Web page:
Multi-tasking: Friend or Foe?

Okay I’ll admit it. I am the Queen of Multi-tasking. My policy has always been why do one thing, when you can do three or more? Which roughly translated means I can often be found changing my son’s nappy while emptying one household machine, and simultaneously loading another.

However, of late I am beginning to sense it’s not actually something that works too well. Yesterday my 4-year old daughter yelled, ‘You’re not listening to me’. When I defended myself by recounting her every word she added, ‘Yes, but you’re not listening because you’re always texting/hanging washing/cooking and talking to the baby while I’m talking to you.’ All of which is sadly true.

  And while I have been known to boast I can write an article, paint my nails and have a conversation, the truth is I can’t, Mostly it means I end up with a rubbish feature, messy hands and a very disgruntled friend.


Now new research from University College London is backing up the theory that multitasking doesn’t work. According to the researchers tests have found that it’s pointless because none of us can focus accurately on more than one thing at a time.  I should in fact know this because my husband is always telling me so. Pointing out he doesn’t multitask because he likes ‘to do things properly’ (yes, imagine how I laugh when he says that!!!).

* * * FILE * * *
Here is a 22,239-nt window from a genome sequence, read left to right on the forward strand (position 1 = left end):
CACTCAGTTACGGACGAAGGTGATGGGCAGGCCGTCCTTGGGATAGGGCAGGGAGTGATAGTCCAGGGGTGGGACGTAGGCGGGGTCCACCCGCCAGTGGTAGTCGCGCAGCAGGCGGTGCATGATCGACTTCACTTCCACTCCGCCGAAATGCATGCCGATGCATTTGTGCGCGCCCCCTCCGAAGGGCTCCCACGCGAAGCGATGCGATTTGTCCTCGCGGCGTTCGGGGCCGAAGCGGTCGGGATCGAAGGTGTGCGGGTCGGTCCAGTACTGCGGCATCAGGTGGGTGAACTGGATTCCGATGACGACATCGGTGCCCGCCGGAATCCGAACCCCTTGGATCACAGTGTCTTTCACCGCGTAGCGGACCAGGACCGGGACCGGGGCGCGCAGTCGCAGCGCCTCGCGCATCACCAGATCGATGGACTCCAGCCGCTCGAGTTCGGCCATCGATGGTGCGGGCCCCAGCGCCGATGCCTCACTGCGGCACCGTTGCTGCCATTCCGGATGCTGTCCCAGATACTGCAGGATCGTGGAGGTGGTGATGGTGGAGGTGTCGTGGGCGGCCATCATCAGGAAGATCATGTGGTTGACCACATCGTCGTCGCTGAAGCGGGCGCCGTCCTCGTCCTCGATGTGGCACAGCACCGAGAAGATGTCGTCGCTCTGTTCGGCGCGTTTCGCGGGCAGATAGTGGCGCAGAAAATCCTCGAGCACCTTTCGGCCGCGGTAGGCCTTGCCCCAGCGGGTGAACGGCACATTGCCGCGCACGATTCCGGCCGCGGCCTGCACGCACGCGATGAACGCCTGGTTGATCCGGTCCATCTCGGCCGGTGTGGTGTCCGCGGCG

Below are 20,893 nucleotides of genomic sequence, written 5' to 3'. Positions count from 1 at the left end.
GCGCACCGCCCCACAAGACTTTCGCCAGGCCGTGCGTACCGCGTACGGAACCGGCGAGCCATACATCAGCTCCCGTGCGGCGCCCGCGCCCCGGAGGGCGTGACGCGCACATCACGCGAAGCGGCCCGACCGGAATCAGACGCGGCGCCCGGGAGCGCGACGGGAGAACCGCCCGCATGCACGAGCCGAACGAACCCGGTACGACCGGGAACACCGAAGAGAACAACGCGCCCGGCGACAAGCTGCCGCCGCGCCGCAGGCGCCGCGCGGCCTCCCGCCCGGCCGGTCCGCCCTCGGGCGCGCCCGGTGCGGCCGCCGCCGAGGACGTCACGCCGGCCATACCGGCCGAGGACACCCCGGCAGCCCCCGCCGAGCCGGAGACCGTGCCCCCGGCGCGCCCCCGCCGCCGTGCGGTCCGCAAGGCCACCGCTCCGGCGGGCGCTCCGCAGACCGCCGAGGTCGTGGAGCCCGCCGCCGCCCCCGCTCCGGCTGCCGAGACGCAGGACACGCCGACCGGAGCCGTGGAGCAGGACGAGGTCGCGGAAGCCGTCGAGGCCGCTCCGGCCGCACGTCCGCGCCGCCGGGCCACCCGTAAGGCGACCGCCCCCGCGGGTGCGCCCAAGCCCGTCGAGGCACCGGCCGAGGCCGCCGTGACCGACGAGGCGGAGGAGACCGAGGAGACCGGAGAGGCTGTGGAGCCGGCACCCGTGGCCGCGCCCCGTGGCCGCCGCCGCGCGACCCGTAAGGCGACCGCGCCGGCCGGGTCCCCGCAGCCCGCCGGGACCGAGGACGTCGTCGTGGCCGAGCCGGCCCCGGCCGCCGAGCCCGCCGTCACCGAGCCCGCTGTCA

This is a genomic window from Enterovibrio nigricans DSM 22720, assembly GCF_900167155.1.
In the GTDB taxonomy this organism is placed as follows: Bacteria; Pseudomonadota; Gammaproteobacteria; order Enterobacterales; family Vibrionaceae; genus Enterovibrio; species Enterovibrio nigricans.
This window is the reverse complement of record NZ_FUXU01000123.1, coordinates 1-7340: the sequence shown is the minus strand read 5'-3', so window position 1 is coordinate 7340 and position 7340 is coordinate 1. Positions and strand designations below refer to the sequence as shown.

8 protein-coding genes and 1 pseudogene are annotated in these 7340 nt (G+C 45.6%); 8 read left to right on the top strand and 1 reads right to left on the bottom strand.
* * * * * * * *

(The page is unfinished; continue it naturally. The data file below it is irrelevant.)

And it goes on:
Though on a serious note I’d like to know what working mums are supposed to do? In between childcare, the school run, work, grocery shopping and kids appointments there are just not enough hours in the day to do one thing at a time.

So what’s your view? Multitasking – is it a friend or foe? Let me know.


Deal of the day:
Father’s Day is coming up – and the Activity Superstore is offering to put 8% of an activity day into your Kiddybank if you buy an experience to remember  through KidStart. Choose from a sedate Vineyard tour and taste for £29, or Paintballing for two for £34 (no of COURSE I’m not suggesting you go too – pick one of his more amenable and gullible mates)